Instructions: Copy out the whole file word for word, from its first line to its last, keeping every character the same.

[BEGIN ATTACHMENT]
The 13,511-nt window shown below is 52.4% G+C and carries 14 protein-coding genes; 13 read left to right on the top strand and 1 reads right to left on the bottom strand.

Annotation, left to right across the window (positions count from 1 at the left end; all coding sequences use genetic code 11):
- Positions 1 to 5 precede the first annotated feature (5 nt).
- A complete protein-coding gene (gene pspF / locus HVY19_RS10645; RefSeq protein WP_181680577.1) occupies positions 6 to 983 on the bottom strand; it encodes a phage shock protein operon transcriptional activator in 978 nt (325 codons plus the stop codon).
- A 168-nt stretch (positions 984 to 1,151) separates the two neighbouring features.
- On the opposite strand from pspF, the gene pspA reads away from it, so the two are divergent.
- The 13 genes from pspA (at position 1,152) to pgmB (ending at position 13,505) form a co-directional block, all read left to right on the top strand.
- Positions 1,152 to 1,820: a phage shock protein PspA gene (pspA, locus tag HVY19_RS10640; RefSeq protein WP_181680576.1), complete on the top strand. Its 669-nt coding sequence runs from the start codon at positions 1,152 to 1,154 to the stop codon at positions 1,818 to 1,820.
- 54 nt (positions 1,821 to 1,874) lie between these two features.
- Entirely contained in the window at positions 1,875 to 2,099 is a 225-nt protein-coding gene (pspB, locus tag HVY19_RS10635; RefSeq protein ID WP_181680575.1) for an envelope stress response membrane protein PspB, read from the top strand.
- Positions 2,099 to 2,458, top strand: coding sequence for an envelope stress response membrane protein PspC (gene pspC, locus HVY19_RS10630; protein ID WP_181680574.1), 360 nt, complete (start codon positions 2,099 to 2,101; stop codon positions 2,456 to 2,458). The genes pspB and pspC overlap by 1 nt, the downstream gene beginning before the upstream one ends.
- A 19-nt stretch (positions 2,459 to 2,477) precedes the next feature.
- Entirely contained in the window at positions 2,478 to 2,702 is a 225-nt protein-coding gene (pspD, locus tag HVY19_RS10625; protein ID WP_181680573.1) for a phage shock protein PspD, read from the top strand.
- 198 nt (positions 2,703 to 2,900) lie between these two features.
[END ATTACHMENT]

The 13,511-nt window shown below is 52.4% G+C and carries 14 protein-coding genes; 13 read left to right on the top strand and 1 reads right to left on the bottom strand.

Annotation, left to right across the window (positions count from 1 at the left end; all coding sequences use genetic code 11):
- Positions 1 to 5 precede the first annotated feature (5 nt).
- A complete protein-coding gene (gene pspF / locus HVY19_RS10645; RefSeq protein WP_181680577.1) occupies positions 6 to 983 on the bottom strand; it encodes a phage shock protein operon transcriptional activator in 978 nt (325 codons plus the stop codon).
- A 168-nt stretch (positions 984 to 1,151) separates the two neighbouring features.
- On the opposite strand from pspF, the gene pspA reads away from it, so the two are divergent.
- The 13 genes from pspA (at position 1,152) to pgmB (ending at position 13,505) form a co-directional block, all read left to right on the top strand.
- Positions 1,152 to 1,820: a phage shock protein PspA gene (pspA, locus tag HVY19_RS10640; RefSeq protein WP_181680576.1), complete on the top strand. Its 669-nt coding sequence runs from the start codon at positions 1,152 to 1,154 to the stop codon at positions 1,818 to 1,820.
- 54 nt (positions 1,821 to 1,874) lie between these two features.
- Entirely contained in the window at positions 1,875 to 2,099 is a 225-nt protein-coding gene (pspB, locus tag HVY19_RS10635; RefSeq protein ID WP_181680575.1) for an envelope stress response membrane protein PspB, read from the top strand.
- Positions 2,099 to 2,458, top strand: coding sequence for an envelope stress response membrane protein PspC (gene pspC, locus HVY19_RS10630; protein ID WP_181680574.1), 360 nt, complete (start codon positions 2,099 to 2,101; stop codon positions 2,456 to 2,458). The genes pspB and pspC overlap by 1 nt, the downstream gene beginning before the upstream one ends.
- A 19-nt stretch (positions 2,459 to 2,477) precedes the next feature.
- Entirely contained in the window at positions 2,478 to 2,702 is a 225-nt protein-coding gene (pspD, locus tag HVY19_RS10625; protein ID WP_181680573.1) for a phage shock protein PspD, read from the top strand.
- 198 nt (positions 2,703 to 2,900) lie between these two features.